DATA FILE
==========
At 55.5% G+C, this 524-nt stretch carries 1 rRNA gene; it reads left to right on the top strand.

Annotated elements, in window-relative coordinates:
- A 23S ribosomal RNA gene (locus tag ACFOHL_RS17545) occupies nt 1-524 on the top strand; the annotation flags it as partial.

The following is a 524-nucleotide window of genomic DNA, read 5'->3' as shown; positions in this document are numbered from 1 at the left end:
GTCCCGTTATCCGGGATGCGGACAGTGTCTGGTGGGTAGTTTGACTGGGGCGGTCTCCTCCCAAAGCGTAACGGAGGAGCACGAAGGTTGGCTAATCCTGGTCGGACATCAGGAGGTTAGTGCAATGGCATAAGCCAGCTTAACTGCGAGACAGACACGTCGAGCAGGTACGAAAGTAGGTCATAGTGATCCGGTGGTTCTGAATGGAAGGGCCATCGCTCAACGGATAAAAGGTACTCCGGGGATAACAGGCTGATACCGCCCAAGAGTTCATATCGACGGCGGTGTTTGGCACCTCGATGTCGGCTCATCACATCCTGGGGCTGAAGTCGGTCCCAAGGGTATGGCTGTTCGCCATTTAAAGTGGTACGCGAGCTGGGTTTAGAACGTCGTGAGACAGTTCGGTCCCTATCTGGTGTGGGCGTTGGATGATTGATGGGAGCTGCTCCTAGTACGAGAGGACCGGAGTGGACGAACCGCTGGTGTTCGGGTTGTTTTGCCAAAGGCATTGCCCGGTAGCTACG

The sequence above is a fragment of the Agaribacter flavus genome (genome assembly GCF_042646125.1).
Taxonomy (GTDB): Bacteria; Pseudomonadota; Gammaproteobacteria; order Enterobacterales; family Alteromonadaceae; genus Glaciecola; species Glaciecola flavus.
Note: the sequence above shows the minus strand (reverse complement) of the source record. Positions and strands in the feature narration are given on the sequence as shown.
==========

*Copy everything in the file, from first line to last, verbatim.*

At 55.5% G+C, this 524-nt stretch carries 1 rRNA gene; it reads left to right on the top strand.

Annotated elements, in window-relative coordinates:
- A 23S ribosomal RNA gene (locus tag ACFOHL_RS17545) occupies nt 1-524 on the top strand; the annotation flags it as partial.

The following is a 524-nucleotide window of genomic DNA, read 5'->3' as shown; positions in this document are numbered from 1 at the left end:
GTCCCGTTATCCGGGATGCGGACAGTGTCTGGTGGGTAGTTTGACTGGGGCGGTCTCCTCCCAAAGCGTAACGGAGGAGCACGAAGGTTGGCTAATCCTGGTCGGACATCAGGAGGTTAGTGCAATGGCATAAGCCAGCTTAACTGCGAGACAGACACGTCGAGCAGGTACGAAAGTAGGTCATAGTGATCCGGTGGTTCTGAATGGAAGGGCCATCGCTCAACGGATAAAAGGTACTCCGGGGATAACAGGCTGATACCGCCCAAGAGTTCATATCGACGGCGGTGTTTGGCACCTCGATGTCGGCTCATCACATCCTGGGGCTGAAGTCGGTCCCAAGGGTATGGCTGTTCGCCATTTAAAGTGGTACGCGAGCTGGGTTTAGAACGTCGTGAGACAGTTCGGTCCCTATCTGGTGTGGGCGTTGGATGATTGATGGGAGCTGCTCCTAGTACGAGAGGACCGGAGTGGACGAACCGCTGGTGTTCGGGTTGTTTTGCCAAAGGCATTGCCCGGTAGCTACG

The sequence above is a fragment of the Agaribacter flavus genome (genome assembly GCF_042646125.1).
Taxonomy (GTDB): Bacteria; Pseudomonadota; Gammaproteobacteria; order Enterobacterales; family Alteromonadaceae; genus Glaciecola; species Glaciecola flavus.
Note: the sequence above shows the minus strand (reverse complement) of the source record. Positions and strands in the feature narration are given on the sequence as shown.